Flint, MichiganThe sad result of what is essentially a violation of public trust can be encapsulated by the Flint, Michigan, water saga that happened in April 2014. The drinking source for this city was diverted from the treated Detroit Water and Sewerage Department to the Flint River. This change was influenced by the fact that an estimated $5,000,000 in savings was projected over the next two years. In August and September of 2014, city officials detected levels of coliform bacteria, and a bulletin was issued for Flint citizens to boil their water. In October 2014, General Motors complained about the corrosivity of the water, explaining that car parts were actually corroding. The request was made that GM be able to switch back to the Detroit water source. (It turns out, that corrosive capability of the Flint River water would be determined to also corrode upon lead pipes, leaching lead levels into the water supply of individual homes. An early investigation by one “whistle-blowing” worker determined that, despite standard practice, officials failed to apply corrosion inhibitors to the Flint River water.) In January 2015, in a public meeting, citizens complained about bad water—murky tap water; there was a bad smell and taste as well as the questionable appearance. These complaints appeared to have gone on over an 18-month period before a local physician, taking it upon himself, found highly elevated blood lead levels in the children of Flint.
Eventually, with city officials dodging complaints, issuing false reports to state regulators indicating that “tests at Flint’s water treatment plant had detected no lead and testing in homes had registered lead at acceptable levels,” and with Michigan’s Department of Environmental Quality eventually being pegged as the major player in denying the problem and refusing to take action, major players, too numerous to mention, finally stepped in. Scientists and physicians and medical schools and environmental organizations, both private and governmental, determined that the proportion of infants and children with elevated levels of lead in their blood had nearly doubled since the switch to the Flint River.
In September 2015, Dr. Marc Edwards, notified by a Flint resident whose alarms had been ignored by city officials, began testing Flint water with a team from Virginia Tech to perform lead level testing. Working with a grant from the National Science Foundation, he and his student team reported that at least a quarter of Flint households had levels of lead above the federal allotted level of 15 parts per billion (ppb) and that in some homes, lead levels were at 13,200 ppb. Edwards summarized the Flint Water Crisis by stating: “It was the injustice of it all and that the very agencies that are paid to protect these residents from lead in water, knew or should have known after June at the very latest of this year, that federal law was not being followed in Flint, and that these children and residents were not being protected. And the extent to which they went to cover this up exposes a new level of arrogance and uncaring that I have never encountered.”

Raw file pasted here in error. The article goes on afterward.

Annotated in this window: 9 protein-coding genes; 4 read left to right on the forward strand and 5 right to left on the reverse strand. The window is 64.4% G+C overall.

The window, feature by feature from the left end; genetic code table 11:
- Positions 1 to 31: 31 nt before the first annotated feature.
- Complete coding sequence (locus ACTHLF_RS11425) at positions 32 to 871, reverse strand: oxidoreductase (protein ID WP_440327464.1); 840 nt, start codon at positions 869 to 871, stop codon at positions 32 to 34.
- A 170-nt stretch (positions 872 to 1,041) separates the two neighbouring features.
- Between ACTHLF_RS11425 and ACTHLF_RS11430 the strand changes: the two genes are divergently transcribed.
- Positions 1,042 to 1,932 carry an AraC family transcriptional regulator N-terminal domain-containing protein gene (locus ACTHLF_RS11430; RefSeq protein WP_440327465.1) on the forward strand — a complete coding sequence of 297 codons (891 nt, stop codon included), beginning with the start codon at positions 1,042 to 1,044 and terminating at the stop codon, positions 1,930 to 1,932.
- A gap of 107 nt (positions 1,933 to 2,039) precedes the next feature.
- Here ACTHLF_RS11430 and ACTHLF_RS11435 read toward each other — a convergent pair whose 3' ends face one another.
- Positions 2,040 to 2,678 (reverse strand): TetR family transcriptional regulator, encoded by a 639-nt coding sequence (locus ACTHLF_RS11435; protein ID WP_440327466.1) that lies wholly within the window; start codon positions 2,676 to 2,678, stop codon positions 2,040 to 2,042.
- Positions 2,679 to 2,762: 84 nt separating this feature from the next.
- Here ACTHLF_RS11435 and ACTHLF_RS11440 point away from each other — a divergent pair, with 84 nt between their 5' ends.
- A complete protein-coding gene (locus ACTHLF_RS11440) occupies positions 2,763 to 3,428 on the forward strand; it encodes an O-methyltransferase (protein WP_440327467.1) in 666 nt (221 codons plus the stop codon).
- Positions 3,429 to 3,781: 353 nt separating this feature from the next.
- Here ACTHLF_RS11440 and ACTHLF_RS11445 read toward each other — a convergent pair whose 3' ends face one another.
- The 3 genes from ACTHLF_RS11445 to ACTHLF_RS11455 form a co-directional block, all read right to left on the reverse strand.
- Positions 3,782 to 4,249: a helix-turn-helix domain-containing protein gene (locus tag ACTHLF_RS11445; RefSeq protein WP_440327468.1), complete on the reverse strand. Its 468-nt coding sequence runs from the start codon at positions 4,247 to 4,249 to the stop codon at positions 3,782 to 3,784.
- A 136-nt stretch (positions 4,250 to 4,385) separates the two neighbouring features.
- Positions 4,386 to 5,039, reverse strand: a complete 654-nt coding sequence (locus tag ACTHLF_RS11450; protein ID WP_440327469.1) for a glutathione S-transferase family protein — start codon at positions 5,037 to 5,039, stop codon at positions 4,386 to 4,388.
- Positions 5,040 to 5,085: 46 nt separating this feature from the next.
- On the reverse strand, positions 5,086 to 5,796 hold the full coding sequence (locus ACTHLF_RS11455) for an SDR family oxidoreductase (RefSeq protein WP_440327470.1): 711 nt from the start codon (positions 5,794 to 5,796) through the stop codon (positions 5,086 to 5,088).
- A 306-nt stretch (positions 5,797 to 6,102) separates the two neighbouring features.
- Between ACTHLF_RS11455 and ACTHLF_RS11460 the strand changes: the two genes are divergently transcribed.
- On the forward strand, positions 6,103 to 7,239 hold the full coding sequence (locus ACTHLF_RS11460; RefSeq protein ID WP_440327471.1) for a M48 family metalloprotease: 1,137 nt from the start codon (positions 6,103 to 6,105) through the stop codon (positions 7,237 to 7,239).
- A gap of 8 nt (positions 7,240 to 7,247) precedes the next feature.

This all, of course, has resulted in countless hearings, investigations, and continued studies on the local, statewide and national levels. Emergency centers for distributing water and home filters, then replacement cartridges, have been established. Testing water and lead levels in the blood of children continue. The water supply was diverted back to the Detroit Water and Sewerage Department. Numerous Class action suits have been filed against Michigan Governor Rick Snyder and 13 other state officials, including former Flint mayor Dayne Walling. The complaints allege that the officials acted recklessly and negligently, leading to serious injuries from lead poisoning.
Needless to say, major funding has been found and pledged for comprehensive water infrastructure improvement, all to be carried out over the next few years. But what is immeasurable is the damage done to the brains of small children, most of which cannot now be determined but which bodes ill for the future of these kids. Senators Debbie Stabenow and Gary Peters along with Representative Dan Kildee called upon the state of Michigan to “make a sustained financial commitment by establishing a Future Fund to meet the cognitive, behavioral and health challenges of children affected by lead poisoning.” All fear that those challenges will be real and life-lasting.
This material originally appeared in Gospel for Asia’s special report “The Global Clean Water Crisis: Finding Solutions to Humanity’s Need for Pure, Safe Water.”